Simulation of nonuniform transmission lines

Marissa Condon (School of Electronic Engineering, Dublin City University, Dublin, Ireland)

COMPEL - The international journal for computation and mathematics in electrical and electronic engineering

ISSN: 0332-1649

Article publication date: 13 June 2023

Issue publication date: 1 March 2024

523

Abstract

Purpose

The purpose of the paper is the simulation of nonuniform transmission lines.

Design/methodology/approach

The method involves a Magnus expansion and a numerical Laplace transform. The method involves a judicious arrangement of the governing equations so as to enable efficient simulation.

Findings

The results confirm an effective and efficient numerical solver for inclusion of nonuniform transmission lines in circuit simulation.

Originality/value

The work combines a Magnus expansion and numerical Laplace transform algorithm in a novel manner and applies the resultant algorithm for the effective and efficient simulation of nonuniform transmission lines.

Keywords

Citation

Condon, M. (2024), "Simulation of nonuniform transmission lines", COMPEL - The international journal for computation and mathematics in electrical and electronic engineering, Vol. 43 No. 1, pp. 1-13. https://doi.org/10.1108/COMPEL-01-2023-0042

Publisher

:

Emerald Publishing Limited

Copyright © 2023, Marissa Condon.

License

Published by Emerald Publishing Limited. This article is published under the Creative Commons Attribution (CC BY 4.0) licence. Anyone may reproduce, distribute, translate and create derivative works of this article (for both commercial & non-commercial purposes), subject to full attribution to the original publication and authors. The full terms of this licence may be seen at http://creativecommons.org/licences/by/4.0/legalcode


Introduction

The ongoing increase in signal frequencies and increase in the density of circuits have the consequential requirement for accurate modelling of interconnects. Models of interconnects in circuits need to include the nonuniformity in geometry so as to enable accurate analysis and design (Antonini, 2012). Another application of nonuniform transmission lines is in microwave filters that are used in many applications, for example, mobile and satellite communications and test and measurement systems (Hashash et al., 2018; Arnedo et al., 2012; Attamimi and Alaydrus, 2015). While such filters may be designed using cascaded distributed transmission lines, abrupt changes in structure can lead to parasitic effects and consequently to errors. To avoid these errors, nonuniform transmission lines are used in microwave filters. Non-uniform transmission lines are also present in power systems (Gunawardana, 2022). Many approaches have been proposed for time-domain modelling of nonuniform transmission lines. Antonini (2012) proposes a method based on Green’s function of a uniform transmission line. The result is a rational macromodel that is suitable for the time-domain simulation. Afrooz and Abdipour (2012) present a Finite Difference Time Domain technique that is unconditionally stable and describes a method for handling modulated signals in an efficient manner. Brančík and Ševčík (2011) present a method based on an implicit Wendroff method. Jurić-Grgić (2015) uses a finite element approach. Manfredi et al. (2016) present a perturbative approach whereby the variations in the transmission line parameters are seen as perturbations of their average value. Chernobryvko (2014) also uses a perturbative approach focussing on multiconductor lines. Some frequency-domain approaches have also been presented, for example those of Gómez and Escamilla (2013) and Moreno et al. (2005). An approach based on the state-transition matrix and using the Peano–Baker Series is proposed in Momeni et al. (2020).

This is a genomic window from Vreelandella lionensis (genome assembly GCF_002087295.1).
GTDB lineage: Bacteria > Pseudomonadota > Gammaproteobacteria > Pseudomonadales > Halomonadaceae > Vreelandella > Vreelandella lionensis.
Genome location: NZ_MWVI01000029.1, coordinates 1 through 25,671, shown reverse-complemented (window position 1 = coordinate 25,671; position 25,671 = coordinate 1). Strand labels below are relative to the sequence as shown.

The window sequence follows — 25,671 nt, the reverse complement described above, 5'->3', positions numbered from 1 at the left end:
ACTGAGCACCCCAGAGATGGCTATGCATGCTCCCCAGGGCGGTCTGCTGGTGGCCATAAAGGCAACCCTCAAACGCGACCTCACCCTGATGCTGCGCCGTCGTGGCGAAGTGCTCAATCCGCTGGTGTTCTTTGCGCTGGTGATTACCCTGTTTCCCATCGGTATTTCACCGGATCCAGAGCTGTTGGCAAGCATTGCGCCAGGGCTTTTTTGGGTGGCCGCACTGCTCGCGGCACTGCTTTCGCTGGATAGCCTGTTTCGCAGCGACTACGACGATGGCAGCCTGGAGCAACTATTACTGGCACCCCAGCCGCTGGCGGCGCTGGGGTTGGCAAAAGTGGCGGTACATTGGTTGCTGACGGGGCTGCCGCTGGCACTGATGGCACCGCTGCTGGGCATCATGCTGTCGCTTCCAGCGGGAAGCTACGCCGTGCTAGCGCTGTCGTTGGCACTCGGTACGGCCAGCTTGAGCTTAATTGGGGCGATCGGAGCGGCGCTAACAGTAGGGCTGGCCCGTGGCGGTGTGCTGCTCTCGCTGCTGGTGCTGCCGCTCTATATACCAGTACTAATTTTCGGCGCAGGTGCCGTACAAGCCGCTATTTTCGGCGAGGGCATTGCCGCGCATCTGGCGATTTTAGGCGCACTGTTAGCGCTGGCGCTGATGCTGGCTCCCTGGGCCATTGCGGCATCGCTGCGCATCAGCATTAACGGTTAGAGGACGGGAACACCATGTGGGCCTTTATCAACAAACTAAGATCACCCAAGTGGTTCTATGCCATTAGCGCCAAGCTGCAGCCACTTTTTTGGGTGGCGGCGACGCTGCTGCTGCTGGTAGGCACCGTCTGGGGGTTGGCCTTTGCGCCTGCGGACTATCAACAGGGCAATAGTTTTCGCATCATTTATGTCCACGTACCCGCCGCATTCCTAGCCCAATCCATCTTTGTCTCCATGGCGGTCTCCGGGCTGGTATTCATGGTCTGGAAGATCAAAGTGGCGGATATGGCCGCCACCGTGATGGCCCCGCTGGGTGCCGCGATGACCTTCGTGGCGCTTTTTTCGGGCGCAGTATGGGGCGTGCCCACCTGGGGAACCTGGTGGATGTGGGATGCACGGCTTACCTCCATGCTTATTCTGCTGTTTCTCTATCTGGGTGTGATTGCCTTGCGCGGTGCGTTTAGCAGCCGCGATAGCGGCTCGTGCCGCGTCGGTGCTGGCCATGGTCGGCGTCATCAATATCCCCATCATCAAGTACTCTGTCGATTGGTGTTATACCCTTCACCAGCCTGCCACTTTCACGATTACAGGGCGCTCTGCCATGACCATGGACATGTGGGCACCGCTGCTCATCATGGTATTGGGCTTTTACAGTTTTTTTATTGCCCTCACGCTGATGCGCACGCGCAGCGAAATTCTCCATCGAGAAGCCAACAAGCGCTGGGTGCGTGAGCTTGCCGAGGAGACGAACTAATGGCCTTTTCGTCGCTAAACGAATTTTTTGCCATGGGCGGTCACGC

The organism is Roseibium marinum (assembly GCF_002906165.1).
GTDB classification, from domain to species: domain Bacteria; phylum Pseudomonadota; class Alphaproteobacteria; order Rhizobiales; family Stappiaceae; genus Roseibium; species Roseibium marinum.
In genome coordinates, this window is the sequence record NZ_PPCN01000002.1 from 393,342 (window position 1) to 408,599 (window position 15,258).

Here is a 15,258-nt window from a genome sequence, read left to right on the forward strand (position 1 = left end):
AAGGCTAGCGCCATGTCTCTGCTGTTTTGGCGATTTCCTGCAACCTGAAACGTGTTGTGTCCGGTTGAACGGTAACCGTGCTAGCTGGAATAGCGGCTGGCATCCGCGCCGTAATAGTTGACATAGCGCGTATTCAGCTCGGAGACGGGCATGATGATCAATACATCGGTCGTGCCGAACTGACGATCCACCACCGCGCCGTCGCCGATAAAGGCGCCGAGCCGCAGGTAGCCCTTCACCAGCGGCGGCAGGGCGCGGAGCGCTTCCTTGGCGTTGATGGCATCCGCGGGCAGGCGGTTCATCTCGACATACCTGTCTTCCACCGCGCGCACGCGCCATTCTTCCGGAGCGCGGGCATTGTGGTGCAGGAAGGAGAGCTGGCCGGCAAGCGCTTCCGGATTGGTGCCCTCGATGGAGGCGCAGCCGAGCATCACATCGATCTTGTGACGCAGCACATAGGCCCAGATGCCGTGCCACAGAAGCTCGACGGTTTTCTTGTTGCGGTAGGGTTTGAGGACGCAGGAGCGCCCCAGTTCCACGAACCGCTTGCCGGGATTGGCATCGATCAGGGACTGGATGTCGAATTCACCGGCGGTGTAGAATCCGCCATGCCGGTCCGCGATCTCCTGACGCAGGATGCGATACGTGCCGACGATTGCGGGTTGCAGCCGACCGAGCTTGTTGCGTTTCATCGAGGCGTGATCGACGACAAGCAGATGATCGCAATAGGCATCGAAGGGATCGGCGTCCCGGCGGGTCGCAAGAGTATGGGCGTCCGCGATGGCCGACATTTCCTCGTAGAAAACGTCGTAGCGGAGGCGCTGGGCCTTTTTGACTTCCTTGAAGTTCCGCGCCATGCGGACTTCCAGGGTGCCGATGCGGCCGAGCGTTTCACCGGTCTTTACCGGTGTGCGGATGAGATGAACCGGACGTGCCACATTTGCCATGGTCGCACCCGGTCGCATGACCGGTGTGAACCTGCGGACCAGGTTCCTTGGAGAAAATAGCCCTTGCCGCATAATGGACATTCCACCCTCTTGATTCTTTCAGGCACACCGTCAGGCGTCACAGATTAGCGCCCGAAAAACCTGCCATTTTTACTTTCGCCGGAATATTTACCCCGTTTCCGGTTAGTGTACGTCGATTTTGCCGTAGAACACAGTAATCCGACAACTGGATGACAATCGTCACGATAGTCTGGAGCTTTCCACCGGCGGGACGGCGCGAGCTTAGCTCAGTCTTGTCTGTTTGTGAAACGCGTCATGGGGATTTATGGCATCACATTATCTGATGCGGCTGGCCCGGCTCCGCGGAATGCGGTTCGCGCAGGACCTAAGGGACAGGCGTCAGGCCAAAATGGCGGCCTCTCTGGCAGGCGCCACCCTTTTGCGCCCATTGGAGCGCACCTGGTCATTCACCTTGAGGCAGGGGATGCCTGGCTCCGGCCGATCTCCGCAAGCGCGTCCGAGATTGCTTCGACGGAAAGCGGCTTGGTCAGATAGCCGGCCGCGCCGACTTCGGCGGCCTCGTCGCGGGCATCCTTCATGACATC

The first section of the present paper shall describe the theory governing the proposed method. The following section shall give examples to highlight its efficacy. Finally, conclusions and suggestions for future work shall be given.

Methodology

Consider a section of a nonuniform transmission line, as shown in Figures 1 and 2. Let x be the direction of propagation.

The Telegrapher’s equations are:

(1) xV(s,x)=(R(x)+sL(x))I(s,x)=Z(s,x)I(s,x)xI(s,x)=(G(x)+sC(x))V(s,x)=Y(s,x)V(s,x)

V(s, x) and I(s, x) are the voltage and current along the line. s is the Laplace parameter. R(x), L(x), G(x) and C(x) are the per-unit resistance, inductance, conductance and capacitance along the line. Z(s, x) = R(x) + sL(x) is the per-unit length impedance of the line. Y(s, x) = G(x) + sC(x) is the per unit length admittance of the line.

The solution of the equations in (1) are of the form:

(2) V(s,x)=V+(s,x)+V(s,x)I(s,x)=I+(s,x)+I(s,x)

V+(s, x), V (s, x) are the forward and backward waves on the transmission line.

Bearing in mind the approaches taken in Tang and Zhang (2011), Zhang et al. (2011) and Pereira (2014), the following form of equations shall be considered, with a+(s, x) and a(s, x) defined as follows: